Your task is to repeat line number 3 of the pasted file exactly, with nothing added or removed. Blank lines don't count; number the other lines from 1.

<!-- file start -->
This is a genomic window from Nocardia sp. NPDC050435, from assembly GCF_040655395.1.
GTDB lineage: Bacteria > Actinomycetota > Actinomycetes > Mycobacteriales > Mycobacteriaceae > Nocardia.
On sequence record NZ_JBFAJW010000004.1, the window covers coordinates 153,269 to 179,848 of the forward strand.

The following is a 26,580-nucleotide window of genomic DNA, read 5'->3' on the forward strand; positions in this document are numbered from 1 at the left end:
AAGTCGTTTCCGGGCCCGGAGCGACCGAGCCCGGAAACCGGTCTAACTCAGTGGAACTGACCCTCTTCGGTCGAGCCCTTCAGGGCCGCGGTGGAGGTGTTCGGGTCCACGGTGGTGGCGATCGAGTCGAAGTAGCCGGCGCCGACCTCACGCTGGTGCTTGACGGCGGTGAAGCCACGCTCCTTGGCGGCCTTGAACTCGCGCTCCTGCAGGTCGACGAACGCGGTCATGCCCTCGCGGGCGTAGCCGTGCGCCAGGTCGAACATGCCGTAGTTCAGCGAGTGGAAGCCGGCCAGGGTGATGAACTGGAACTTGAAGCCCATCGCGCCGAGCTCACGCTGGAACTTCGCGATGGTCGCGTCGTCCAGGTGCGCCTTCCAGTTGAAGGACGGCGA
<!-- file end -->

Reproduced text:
On sequence record NZ_JBFAJW010000004.1, the window covers coordinates 153,269 to 179,848 of the forward strand.